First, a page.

John Street (Hamilton, Ontario)
John Street is a Lower City arterial road in Hamilton, Ontario, Canada. Originally it was known as Mountain Road or Ancaster Road. It starts off at the base of Arkledun Avenue, a Mountain-access road in the city, just east of St. Joseph's Hospital, where it is a one-way street going north and tunnels underneath the Hunter Street Railway bridge and continues onward to the city's North End at the waterfront, where it ends at Guise Street East, the site of Pier 9.
Talk of creating a townsite at what is now the intersection of John and Main streets arose as early as 1809, but the war delayed the scheme until 1816 when George Hamilton and Nathaniel Hughson successfully promoted Hamilton as the judicial centre for the counties of Halton and Wentworth (the Gore District).
When the Town of Hamilton was incorporated in 1833, one of the first orders of business was to find a suitable place for the town board to meet. For the first few years they made do with meeting in local taverns such as Thomas Wilson's Inn on the corner of John and Jackson Streets.
John Street is also one of the original native pathways in the area. In 1837, the police commission officially named it John Street - a name originally chosen by George Hamilton (City founder), apparently in honour of a family of early settlers.
The Sir John A. Macdonald Statue at Gore Park arrived in Hamilton from London, England on 30 October 1893. Official dedication of the statue took place 1 November 1893. Originally, the statue was located at the intersection of King and Hughson Streets and pointed West. Prime Minister Sir John Thompson was in attendance. Alexander Aitchison, a local Hamilton Fire Chief, died of injuries he sustained from crashing into the base of the statue with his horse and buggy and because of it, the statue was then relocated to Gore Park near King and John Streets only this time the statue instead of pointing West, now points East.
Ronnie Hawkins came to Canada in 1958. His first gig was at the Golden Rail in Hamilton near the corner of King and John Streets where he became an overnight success. It was a result of Hawkins success in Hamilton that he decided to move to Canada permanently. His career spans over five decades and 25 records. His hits include, “Forty Days”, “Mary Lou”, and “Hey Bo Diddley”.
Note: Listing of Landmarks from North to South.
- Pier 9
- Hamilton Waterfront Trail
- McLaren Park
- Canadian National railway overpass
- Stewart Memorial Church (originally St. Paul's African Methodist Episcopal Church. 1961 became a Masonic Hall. North of Wilson Street)
- Hamilton Urban Core Community Health Centre (originally downtown Bus terminal)
- Hamilton Hydro-Electric System Building
- Hamilton Central Fire Department
- Downtown Bike Hounds (bicycle shop)
- Gore Park
- Sir John A. Macdonald statue (Gore Park) Statue info. at myhamilton.ca
- War Memorial Monument (Gore Park)
- Royal Connaught Hotel/ Holiday Inn
- The London Tap House (5-storey entertainment complex including Hamilton's first rooftop patio restaurant)
- John Sopinka Courthouse
- United Empire Loyalists statue (in front of the Hamilton Courthouse) Statue info. at myhamilton.ca
- The Hamilton Courthouse
- New Horizon Office Building (Tailgate Charlie's restaurant/ bar)
- T.H.& B. Railway Bridge
- Blue Line Taxi Cab Company
- Oakland Square (shopping plaza)
- Church of the Ascension
- Olympia Apartments, just east of John Street South on Charlton Avenue East (Hamilton's 3rd-tallest building)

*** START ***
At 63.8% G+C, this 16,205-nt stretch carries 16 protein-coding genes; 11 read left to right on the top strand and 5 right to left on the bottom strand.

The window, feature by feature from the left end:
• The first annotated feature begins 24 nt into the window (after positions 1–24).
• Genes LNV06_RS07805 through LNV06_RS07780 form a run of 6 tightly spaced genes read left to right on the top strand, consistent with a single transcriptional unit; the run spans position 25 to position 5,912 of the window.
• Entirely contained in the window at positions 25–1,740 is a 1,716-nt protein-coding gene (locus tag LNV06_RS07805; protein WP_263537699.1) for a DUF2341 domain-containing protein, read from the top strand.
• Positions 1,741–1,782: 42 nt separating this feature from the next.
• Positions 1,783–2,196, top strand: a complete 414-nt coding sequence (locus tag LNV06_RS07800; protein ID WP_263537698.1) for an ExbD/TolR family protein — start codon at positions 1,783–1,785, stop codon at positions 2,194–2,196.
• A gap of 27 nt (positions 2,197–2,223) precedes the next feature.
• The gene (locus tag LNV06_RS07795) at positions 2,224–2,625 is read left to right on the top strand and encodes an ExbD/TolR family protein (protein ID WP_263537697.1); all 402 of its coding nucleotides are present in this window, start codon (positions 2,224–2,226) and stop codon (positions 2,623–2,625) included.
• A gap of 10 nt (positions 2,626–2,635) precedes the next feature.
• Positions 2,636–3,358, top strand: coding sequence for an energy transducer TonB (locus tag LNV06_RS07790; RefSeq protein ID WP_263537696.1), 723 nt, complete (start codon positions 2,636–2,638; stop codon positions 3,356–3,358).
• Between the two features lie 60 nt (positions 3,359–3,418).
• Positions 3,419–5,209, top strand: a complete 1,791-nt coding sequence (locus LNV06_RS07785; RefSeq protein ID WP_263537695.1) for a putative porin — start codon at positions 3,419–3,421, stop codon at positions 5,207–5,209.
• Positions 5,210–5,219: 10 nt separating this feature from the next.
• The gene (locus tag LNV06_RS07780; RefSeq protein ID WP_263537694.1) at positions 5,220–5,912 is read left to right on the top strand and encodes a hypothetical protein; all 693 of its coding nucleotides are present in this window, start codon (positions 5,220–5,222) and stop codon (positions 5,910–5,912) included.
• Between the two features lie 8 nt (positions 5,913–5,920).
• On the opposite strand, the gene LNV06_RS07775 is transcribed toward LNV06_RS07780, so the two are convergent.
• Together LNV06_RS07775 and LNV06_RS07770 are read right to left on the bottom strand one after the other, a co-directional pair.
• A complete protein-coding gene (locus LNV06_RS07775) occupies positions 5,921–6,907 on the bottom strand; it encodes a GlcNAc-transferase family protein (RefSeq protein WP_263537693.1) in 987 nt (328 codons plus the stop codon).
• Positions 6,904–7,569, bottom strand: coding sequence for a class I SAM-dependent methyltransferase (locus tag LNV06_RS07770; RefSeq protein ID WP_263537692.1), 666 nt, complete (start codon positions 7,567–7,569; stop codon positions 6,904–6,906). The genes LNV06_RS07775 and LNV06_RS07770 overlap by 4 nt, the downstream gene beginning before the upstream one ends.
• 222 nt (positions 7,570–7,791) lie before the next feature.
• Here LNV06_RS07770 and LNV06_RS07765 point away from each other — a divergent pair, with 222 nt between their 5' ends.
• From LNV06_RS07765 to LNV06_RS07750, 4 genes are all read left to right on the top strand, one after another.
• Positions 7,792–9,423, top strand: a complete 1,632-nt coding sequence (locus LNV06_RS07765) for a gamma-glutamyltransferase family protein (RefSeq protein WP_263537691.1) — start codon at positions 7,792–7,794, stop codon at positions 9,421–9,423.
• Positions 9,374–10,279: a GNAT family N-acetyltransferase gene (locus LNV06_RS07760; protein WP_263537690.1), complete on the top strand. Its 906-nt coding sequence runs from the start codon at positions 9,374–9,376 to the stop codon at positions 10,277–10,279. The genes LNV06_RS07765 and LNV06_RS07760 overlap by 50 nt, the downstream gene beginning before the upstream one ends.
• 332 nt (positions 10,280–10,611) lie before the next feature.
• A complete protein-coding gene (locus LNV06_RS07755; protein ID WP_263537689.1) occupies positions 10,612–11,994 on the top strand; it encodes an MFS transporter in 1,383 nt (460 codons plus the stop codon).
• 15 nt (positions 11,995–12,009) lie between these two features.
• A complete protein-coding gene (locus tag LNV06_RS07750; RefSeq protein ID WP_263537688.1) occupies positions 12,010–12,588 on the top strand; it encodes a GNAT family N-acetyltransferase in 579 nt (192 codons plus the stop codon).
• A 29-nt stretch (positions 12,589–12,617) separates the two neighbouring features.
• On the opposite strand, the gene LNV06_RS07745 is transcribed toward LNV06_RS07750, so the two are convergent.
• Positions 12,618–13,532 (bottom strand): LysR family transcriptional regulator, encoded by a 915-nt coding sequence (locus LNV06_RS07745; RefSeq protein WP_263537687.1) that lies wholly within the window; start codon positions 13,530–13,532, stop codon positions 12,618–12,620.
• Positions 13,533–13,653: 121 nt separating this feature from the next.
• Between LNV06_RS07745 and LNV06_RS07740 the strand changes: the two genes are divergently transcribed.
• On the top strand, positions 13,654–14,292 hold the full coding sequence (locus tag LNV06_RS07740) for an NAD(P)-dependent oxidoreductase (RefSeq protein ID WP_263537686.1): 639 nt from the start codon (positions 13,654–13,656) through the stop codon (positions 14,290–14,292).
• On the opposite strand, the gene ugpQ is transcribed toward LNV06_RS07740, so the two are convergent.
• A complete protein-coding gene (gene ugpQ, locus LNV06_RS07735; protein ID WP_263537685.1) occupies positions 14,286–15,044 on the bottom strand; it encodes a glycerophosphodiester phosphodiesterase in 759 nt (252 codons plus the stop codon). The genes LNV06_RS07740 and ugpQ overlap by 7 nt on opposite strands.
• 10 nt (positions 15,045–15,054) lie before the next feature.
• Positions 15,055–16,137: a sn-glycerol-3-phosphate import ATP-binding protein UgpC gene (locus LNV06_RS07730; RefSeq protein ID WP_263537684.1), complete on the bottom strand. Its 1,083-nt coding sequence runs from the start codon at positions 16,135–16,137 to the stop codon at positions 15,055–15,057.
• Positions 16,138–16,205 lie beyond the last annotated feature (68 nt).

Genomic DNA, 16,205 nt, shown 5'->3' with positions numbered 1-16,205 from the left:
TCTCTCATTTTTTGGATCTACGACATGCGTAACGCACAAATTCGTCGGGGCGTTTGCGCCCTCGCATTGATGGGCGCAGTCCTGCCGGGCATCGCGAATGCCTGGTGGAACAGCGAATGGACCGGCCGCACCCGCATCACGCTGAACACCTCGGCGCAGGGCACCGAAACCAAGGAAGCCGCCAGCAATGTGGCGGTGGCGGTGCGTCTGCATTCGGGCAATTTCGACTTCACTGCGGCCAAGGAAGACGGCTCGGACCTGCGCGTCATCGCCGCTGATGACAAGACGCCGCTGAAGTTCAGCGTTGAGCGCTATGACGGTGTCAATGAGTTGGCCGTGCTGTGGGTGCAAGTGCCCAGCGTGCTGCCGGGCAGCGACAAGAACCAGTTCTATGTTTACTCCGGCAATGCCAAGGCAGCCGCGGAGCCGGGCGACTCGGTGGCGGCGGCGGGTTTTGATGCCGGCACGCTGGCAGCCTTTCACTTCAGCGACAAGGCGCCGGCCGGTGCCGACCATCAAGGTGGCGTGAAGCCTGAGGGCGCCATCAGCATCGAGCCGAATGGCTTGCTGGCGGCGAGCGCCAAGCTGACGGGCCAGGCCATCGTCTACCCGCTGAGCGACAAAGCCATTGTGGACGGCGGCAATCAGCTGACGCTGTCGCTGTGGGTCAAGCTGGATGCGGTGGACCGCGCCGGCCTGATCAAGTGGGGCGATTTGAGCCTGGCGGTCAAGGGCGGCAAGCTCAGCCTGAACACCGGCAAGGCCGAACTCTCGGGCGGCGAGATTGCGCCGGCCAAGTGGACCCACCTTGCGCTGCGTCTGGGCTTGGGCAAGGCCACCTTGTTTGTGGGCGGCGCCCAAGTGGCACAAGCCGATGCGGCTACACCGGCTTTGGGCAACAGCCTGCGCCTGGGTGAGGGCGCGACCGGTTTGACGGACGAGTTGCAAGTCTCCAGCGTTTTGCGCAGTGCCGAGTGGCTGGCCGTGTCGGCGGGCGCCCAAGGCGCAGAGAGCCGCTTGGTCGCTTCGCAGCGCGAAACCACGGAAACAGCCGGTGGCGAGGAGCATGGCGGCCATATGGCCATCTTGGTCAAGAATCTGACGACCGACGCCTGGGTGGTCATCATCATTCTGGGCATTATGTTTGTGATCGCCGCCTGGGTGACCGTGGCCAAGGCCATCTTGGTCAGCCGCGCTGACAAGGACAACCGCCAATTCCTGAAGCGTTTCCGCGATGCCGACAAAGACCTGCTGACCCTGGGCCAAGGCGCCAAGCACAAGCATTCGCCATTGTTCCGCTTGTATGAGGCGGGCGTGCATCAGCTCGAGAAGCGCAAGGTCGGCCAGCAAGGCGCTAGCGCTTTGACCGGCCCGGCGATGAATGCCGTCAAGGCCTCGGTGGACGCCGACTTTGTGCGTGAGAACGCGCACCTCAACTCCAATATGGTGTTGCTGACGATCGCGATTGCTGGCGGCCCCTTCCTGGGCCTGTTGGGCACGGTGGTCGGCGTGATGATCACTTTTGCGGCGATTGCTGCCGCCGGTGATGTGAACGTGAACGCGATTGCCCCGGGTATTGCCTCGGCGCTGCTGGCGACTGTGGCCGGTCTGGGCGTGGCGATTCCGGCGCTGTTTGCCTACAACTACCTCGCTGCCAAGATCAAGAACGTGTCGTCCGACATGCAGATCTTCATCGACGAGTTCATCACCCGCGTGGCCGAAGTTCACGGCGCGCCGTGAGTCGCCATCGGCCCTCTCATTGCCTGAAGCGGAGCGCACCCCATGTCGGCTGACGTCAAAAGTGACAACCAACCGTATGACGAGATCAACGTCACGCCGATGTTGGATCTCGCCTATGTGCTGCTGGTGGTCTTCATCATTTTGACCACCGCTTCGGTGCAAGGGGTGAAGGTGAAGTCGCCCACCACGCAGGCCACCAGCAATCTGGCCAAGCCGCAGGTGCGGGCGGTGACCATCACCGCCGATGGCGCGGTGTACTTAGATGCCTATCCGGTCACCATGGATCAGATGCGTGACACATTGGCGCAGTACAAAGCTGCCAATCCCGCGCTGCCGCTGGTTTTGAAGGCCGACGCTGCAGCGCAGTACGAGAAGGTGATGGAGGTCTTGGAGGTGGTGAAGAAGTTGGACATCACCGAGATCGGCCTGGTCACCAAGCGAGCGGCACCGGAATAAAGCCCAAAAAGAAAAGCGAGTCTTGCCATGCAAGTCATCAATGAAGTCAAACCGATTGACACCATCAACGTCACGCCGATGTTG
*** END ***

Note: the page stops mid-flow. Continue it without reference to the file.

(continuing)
- St. Joseph's Hospital
- Arkledun Avenue/ Jolley Cut, Mountain-access roads
Note: Listing of neighbourhoods from North to South 
- North End - Everything north of the Canadian National Railway tracks
- Central/ Beasley, John Street is the division between these two neighbourhoods.
Major roads that cross John Street
Note: Listing of streets from North to South.
- Burlington Street East
- Barton Street East
- Cannon Street East - One-way street (Westbound only)
- Wilson Street - One-way street (Eastbound Only)
- King William Street - One-way street (Eastbound Only)
- King Street East - One-way street (Westbound Only)
- Main Street East - One-way street (Eastbound Only)
- Jackson Street East
- Hunter Street East - One-way street (Westbound Only)
- Augusta Street
- Charlton Avenue East
Roads that are parallel with John Street
Note: Listing of streets from West to East.
- Queen Street, North, South
- Hess Street, North, South
- Bay Street, North, South
- MacNab Street, North, South
- James Street, North, South
- Hughson Street, North, South
- John Street, North, South
- Catharine Street, North, South
- Ferguson Avenue, North, South
- Wellington Street, North, South
- Victoria Avenue, North, South
- Wentworth Street, North, South
- Sherman Avenue, North, South
- Bailey, Thomas Melville (1981). Dictionary of Hamilton Biography (Vol I, 1791-1875). W.L. Griffin Ltd. p. 143.
- "City Hall town meetings at local Taverns- 1833". Archived from the original on September 26, 2007. Retrieved 2007-03-26.
- Houghton, Margaret (2002). Hamilton Street Names: An Illustrated Guide. James Lorimer & Co. Ltd.
- "Sir John A. Macdonald statue, 1893". Archived from the original on September 26, 2007. Retrieved 2007-03-26.
- Houghton, Margaret (2003). The Hamiltonians, 100 Fascinating Lives. James Lorimer & Company Ltd., Publishers Toronto. p. 6. ISBN 1-55028-804-0.
- "The Hamilton Memory Project;" (Press release). The Hamilton Spectator- Souvenir Edition page MP43. June 10, 2006.
- "Hamilton Neighbourhood Boundaries, (map.hamilton.ca)" (PDF). Archived from the original (PDF) on 2007-09-27. Retrieved 2007-05-11.
- MapArt Golden Horseshoe Atlas - Page 647 - Grids E12, F12, G12, H12
|Wikimedia Commons has media related to John Street, Hamilton.|
- Beasley Neighbourhood (ourbeasley.com)
- Downtown Hamilton
- North End Neighbours
- Niagara Escarpment Commission (NEC) Official web site
- Google Maps: John Street (Hybrid)